The same limit space is obtained if ${\cal P} _{ * } ^ { -\delta }$ is replaced by the Hilbert space of holomorphic functions such that $| \varphi ( z ) | ^ { 2 } e ^ { \delta | z | }$ is integrable on $| \operatorname { Im } z | < \delta$. Hence, $\mathcal{P}_{*}$ becomes a well-behaved space of type (DFS) (cf. also Generalized functions, space of), even nuclear (cf. also Nuclear space), and one can consider the dual space $\mathcal{Q}$ of $\mathcal{P}_{*}$, which is called the space of Fourier hyperfunctions. $\mathcal{Q}$ is of type FS and nuclear. The classical Fourier transform is easily seen to not only preserve the space $\mathcal{P}_{*}$, but also to act on it as a topological isomorphism. Thus, one can define the Fourier transform on $\mathcal{Q}$ by duality; it also gives an isomorphism. Since there is a continuous injection with dense range $\mathcal{P} _{*} \hookrightarrow \mathcal{S}$, the same is true for $\cal S ^ { \prime } \hookrightarrow Q$. In this way a generalization of the Fourier transform is obtained that is wider than the Schwartz theory of tempered distributions.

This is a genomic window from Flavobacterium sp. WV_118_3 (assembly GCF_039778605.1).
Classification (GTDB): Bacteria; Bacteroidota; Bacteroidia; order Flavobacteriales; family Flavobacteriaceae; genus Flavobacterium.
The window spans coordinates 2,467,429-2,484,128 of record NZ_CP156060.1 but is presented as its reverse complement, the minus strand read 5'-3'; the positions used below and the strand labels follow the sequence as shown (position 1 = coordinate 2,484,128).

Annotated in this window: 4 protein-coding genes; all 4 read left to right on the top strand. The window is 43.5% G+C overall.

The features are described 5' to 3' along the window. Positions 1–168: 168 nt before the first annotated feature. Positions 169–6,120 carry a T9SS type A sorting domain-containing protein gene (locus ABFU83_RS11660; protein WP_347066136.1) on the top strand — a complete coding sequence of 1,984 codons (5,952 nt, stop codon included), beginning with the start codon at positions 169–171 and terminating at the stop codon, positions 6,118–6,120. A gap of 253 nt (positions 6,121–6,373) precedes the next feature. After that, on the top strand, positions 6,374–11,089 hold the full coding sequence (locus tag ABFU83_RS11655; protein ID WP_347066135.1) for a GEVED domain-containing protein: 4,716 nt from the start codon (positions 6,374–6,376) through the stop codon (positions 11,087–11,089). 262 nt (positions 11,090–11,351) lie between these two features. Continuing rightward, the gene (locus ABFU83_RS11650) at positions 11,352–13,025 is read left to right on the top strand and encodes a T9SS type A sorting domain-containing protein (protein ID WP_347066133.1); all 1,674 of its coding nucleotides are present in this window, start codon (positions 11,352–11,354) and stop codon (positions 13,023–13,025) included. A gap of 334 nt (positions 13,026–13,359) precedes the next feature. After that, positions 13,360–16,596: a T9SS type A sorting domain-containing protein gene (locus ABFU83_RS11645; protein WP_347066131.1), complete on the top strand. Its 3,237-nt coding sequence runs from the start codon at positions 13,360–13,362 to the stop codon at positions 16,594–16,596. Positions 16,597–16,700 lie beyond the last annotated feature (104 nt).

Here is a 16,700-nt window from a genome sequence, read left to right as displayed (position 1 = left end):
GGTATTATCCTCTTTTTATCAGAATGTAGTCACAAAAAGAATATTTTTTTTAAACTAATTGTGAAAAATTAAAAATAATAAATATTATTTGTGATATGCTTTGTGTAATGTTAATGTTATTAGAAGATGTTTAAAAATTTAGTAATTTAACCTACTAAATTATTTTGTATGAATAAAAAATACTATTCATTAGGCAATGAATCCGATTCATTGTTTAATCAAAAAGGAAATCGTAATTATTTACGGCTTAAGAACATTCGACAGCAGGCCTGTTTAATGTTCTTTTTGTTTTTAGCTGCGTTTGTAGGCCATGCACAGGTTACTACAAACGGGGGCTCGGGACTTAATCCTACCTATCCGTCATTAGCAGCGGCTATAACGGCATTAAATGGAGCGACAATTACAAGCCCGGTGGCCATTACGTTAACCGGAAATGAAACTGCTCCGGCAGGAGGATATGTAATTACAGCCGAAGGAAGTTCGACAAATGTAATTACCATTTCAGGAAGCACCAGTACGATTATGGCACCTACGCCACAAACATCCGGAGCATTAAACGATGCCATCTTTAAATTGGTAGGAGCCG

## Boundary value representation.

Fourier hyperfunctions can be obtained as ideal limits of holomorphic functions with a certain growth restriction. Similarly to the boundary value representation of ordinary hyperfunctions by defining holomorphic functions (cf. also Hyperfunction), a Fourier hyperfunction admits the following representation:

$$\tag{a2} f ( x ) = \sum _ { j = 1 } ^ { N } F _ { j } ( x + i \Gamma _ { j } 0 ).$$

Here, each $\Gamma j$ is a convex open cone with vertex at the origin and $F _ { j } ( z )$ is holomorphic on the wedge $\mathbf{R} ^ { n } + i \Gamma _ { j }$ satisfying the infra-exponential estimate "for all e>0, Fjz= OeeRez" locally uniformly in $\operatorname { Im } z \in \Gamma _ { j }$, where $F _ { j } ( x + i \Gamma _ { j } 0 )$ denotes its abstract limit to the real axis. The duality with $\varphi \in \mathcal{P}_{*}$ is represented by the integral

\begin{equation*} \langle f , \varphi \rangle = \sum _ { j = 1 } ^ { N } \int _ { \gamma _ { j } } F _ { j } ( z ) \varphi ( z ) d z, \end{equation*}